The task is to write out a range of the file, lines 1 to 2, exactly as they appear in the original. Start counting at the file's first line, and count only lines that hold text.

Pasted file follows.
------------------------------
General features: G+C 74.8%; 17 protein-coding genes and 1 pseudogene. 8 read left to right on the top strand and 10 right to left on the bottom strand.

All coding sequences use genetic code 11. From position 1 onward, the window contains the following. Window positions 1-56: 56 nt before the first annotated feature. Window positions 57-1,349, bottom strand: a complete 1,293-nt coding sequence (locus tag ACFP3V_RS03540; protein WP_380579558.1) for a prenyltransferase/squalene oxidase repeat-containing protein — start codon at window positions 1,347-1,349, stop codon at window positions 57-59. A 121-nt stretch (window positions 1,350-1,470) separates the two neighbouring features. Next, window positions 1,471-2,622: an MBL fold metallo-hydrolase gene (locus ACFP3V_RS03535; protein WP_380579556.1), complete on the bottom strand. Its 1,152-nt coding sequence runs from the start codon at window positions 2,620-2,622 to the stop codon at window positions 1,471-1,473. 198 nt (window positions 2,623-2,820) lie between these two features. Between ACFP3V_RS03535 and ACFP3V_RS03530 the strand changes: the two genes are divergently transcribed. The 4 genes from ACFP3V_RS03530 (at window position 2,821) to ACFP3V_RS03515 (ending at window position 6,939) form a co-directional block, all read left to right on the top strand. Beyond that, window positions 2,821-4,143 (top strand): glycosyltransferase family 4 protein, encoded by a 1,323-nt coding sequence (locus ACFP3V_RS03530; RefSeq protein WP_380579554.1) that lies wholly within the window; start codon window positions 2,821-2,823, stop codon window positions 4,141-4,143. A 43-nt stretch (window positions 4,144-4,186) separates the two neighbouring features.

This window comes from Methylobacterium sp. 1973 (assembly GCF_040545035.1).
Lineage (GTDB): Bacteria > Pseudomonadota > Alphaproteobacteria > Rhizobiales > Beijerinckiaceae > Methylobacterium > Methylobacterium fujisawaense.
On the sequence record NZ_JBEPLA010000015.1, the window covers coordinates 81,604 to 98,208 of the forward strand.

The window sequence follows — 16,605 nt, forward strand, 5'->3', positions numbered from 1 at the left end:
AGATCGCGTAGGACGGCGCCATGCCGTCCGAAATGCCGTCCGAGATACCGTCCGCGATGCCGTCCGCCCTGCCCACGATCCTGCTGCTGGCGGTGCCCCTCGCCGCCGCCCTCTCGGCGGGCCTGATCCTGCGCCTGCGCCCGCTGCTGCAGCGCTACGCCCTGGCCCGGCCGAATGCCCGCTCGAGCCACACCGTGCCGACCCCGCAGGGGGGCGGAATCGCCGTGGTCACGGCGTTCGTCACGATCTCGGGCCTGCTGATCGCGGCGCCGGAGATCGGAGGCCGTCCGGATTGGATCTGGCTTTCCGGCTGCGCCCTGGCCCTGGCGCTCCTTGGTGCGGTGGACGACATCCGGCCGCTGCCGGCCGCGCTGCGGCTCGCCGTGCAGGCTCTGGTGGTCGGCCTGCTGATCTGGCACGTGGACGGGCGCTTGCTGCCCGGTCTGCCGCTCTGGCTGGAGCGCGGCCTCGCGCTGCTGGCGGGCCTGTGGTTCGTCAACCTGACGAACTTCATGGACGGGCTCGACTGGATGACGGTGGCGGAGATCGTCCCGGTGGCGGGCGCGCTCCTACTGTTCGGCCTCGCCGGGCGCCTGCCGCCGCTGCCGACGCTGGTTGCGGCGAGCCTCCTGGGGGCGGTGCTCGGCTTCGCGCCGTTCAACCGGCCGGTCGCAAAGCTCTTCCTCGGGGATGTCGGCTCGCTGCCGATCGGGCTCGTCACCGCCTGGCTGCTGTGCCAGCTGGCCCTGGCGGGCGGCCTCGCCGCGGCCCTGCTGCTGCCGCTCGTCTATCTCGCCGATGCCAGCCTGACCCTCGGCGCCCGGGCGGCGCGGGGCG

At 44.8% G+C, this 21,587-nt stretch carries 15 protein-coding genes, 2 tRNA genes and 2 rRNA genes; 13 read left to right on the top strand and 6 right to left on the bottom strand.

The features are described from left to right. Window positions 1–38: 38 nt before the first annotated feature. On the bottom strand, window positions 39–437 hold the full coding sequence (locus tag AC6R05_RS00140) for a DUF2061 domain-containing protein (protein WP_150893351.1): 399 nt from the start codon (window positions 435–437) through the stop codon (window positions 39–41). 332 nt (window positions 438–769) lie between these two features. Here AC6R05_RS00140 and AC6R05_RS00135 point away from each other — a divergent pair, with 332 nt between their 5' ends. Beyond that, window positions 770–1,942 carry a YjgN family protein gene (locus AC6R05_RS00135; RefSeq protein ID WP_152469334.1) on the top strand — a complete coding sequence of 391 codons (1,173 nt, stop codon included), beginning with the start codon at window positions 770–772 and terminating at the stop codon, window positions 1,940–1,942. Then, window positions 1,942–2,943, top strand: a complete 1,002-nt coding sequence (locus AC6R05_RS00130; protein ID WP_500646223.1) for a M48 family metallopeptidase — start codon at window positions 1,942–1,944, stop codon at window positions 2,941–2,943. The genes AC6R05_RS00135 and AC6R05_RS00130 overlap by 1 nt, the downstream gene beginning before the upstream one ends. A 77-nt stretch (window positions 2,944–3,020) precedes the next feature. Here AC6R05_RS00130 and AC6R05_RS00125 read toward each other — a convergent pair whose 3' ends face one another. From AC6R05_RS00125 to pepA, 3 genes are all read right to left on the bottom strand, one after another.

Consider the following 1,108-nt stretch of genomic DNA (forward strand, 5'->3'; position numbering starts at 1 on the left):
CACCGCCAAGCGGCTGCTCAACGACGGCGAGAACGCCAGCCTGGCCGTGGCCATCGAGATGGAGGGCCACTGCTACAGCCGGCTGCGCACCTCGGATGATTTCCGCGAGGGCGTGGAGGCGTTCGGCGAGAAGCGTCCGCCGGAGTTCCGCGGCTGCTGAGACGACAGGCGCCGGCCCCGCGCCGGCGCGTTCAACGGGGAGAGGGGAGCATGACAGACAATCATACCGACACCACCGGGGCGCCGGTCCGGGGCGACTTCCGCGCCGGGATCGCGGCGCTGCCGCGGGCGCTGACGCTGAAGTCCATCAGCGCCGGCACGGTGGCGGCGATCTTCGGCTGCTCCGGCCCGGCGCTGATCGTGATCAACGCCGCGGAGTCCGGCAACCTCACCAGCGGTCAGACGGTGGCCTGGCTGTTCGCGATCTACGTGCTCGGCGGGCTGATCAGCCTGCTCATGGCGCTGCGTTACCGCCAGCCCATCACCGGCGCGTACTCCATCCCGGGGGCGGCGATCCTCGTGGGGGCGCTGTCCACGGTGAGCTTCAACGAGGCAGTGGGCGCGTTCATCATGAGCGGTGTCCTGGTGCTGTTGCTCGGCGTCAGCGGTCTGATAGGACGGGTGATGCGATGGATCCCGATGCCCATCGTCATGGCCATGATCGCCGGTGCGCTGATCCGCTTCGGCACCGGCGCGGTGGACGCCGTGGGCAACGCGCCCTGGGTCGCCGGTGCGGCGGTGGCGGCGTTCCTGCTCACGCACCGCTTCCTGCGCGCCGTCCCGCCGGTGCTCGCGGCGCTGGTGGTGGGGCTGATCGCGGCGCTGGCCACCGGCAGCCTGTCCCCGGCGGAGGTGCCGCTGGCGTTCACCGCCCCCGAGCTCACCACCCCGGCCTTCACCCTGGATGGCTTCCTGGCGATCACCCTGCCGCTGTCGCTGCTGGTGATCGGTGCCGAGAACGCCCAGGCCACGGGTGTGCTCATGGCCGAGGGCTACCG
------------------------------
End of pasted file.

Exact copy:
General features: G+C 74.8%; 17 protein-coding genes and 1 pseudogene. 8 read left to right on the top strand and 10 right to left on the bottom strand.

All coding sequences use genetic code 11. From position 1 onward, the window contains the following. Window positions 1-56: 56 nt before the first annotated feature. Window positions 57-1,349, bottom strand: a complete 1,293-nt coding sequence (locus tag ACFP3V_RS03540; protein WP_380579558.1) for a prenyltransferase/squalene oxidase repeat-containing protein — start codon at window positions 1,347-1,349, stop codon at window positions 57-59. A 121-nt stretch (window positions 1,350-1,470) separates the two neighbouring features. Next, window positions 1,471-2,622: an MBL fold metallo-hydrolase gene (locus ACFP3V_RS03535; protein WP_380579556.1), complete on the bottom strand. Its 1,152-nt coding sequence runs from the start codon at window positions 2,620-2,622 to the stop codon at window positions 1,471-1,473. 198 nt (window positions 2,623-2,820) lie between these two features. Between ACFP3V_RS03535 and ACFP3V_RS03530 the strand changes: the two genes are divergently transcribed. The 4 genes from ACFP3V_RS03530 (at window position 2,821) to ACFP3V_RS03515 (ending at window position 6,939) form a co-directional block, all read left to right on the top strand. Beyond that, window positions 2,821-4,143 (top strand): glycosyltransferase family 4 protein, encoded by a 1,323-nt coding sequence (locus ACFP3V_RS03530; RefSeq protein WP_380579554.1) that lies wholly within the window; start codon window positions 2,821-2,823, stop codon window positions 4,141-4,143. A 43-nt stretch (window positions 4,144-4,186) separates the two neighbouring features.